Bringing order to the court


Myself and classmates participating in the mock trial as jurors.

“Oh yeah, it’s just another building that people work in. No biggie,” I shrugged, moments before entering the Prince Kuhio Federal Building. One by one, my classmates and I passed through the beeping metal detector. We were on a field trip for our Advanced Placement (AP) U.S. Government and Politics class, and I was more excited about missing a day of school than I was about experiencing a day of off-campus learning. That mindset definitely changed, as soon as I stepped into the building.

What the staff at the federal district court had in store for us incited a zeal that not only changed my mind about the day’s events but also encouraged me to be an involved and informed citizen.

They arranged a mock trial for our class, which was played out in an actual federal courtroom. I served as a member of the jury, which included listening to both sides of the case before deliberating. At first, I was downtrodden that I wasn’t going to be part of the plaintiff’s or defendant’s team. However, my perspective soon changed when I realized that the jurors actually contribute a crucial component part in the trial–the verdict.

The gavel pounded and the case of Goldilocks v. The Three Bears was in session. The plaintiff and defendant stood before the judge, as Goldilocks pleaded “not guilty” to first-degree burglary. I felt like I was part of a real court trial; even the sight of my classmates as federal prosecutors seemed to be fitting. In fact, it was so fitting that it was uncanny! Despite how surreal it was, I still treated the trial as if it were an actual hearing.

Before the mock trial, students receive guidance from Assistant Federal Public Defender Shanlyn Park, who is also an Academy alumna.
Before the mock trial, students receive guidance from Assistant Federal Public Defender Shanlyn Park, who is also an Academy alumna.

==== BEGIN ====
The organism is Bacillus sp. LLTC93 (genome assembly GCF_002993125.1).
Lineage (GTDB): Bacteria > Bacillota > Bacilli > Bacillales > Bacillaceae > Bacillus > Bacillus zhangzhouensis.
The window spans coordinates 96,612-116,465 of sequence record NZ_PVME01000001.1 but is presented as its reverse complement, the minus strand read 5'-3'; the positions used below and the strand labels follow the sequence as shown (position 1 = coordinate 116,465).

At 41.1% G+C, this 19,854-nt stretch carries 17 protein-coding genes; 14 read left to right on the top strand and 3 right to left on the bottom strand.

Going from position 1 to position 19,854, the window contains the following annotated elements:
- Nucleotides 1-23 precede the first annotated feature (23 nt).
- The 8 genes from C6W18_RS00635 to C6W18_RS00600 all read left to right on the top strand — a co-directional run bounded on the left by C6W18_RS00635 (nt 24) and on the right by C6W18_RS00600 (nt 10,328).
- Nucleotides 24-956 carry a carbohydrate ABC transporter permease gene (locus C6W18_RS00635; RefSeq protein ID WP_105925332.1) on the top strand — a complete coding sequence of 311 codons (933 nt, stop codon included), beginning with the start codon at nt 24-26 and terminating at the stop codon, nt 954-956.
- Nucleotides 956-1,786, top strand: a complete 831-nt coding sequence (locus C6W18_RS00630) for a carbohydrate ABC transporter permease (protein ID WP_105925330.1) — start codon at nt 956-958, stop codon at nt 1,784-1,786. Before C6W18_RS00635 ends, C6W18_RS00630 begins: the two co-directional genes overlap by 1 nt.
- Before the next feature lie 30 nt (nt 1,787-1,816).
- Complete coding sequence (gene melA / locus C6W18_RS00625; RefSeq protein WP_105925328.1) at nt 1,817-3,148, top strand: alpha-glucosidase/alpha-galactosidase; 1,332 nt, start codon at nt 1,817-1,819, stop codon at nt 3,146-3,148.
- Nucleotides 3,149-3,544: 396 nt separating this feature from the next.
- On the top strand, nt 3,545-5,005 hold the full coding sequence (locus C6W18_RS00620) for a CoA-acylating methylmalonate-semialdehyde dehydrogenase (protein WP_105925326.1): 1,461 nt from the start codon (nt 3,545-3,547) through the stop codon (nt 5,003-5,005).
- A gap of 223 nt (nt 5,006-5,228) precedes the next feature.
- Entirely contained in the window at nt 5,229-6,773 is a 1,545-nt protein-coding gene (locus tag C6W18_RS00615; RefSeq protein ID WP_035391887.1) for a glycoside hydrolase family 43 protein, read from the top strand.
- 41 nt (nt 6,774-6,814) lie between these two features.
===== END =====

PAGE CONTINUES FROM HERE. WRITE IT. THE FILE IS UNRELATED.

Students participating on the plaintiff’s and defendant’s teams received guidance from women working in Hawaii’s Federal District Court. This included working with Assistant Prosecuting Attorney Jill Otake and Assistant Federal Public Defender Shanlyn Park, who graduated from Sacred Hearts Academy in 1987. Federal District Court Justice Leslie Kobayashi presided over the case.

Forty-five minutes had passed, and both sides had made their defense. I had listened to both arguments intently, analyzing key points of the case and felt ready to deliberate with my fellow jurors. Before dismissal to the jury room, the judge briefed us on guidelines and points of consideration as we made our decision. Now, it was our time to play a role in the legal system.

Though there was some bickering back and forth amongst us jurors, we eventually reached a consensus. Within 15 minutes time, we were heading back to the courtroom. The judge opened up the paper that held our verdict and read it aloud, “On the count of first degree burglary, the defendant is found not guilty.”

Cheers and applauds held out in the room for a while, bringing me back to the realization that we were just high school students in a mock trial.

But it was the ambience of the moment and the tenor of the court trial that really stuck with me; the magnitude that comes with being a U.S. citizen holds more value than it seems, and I am so grateful to have had this experience.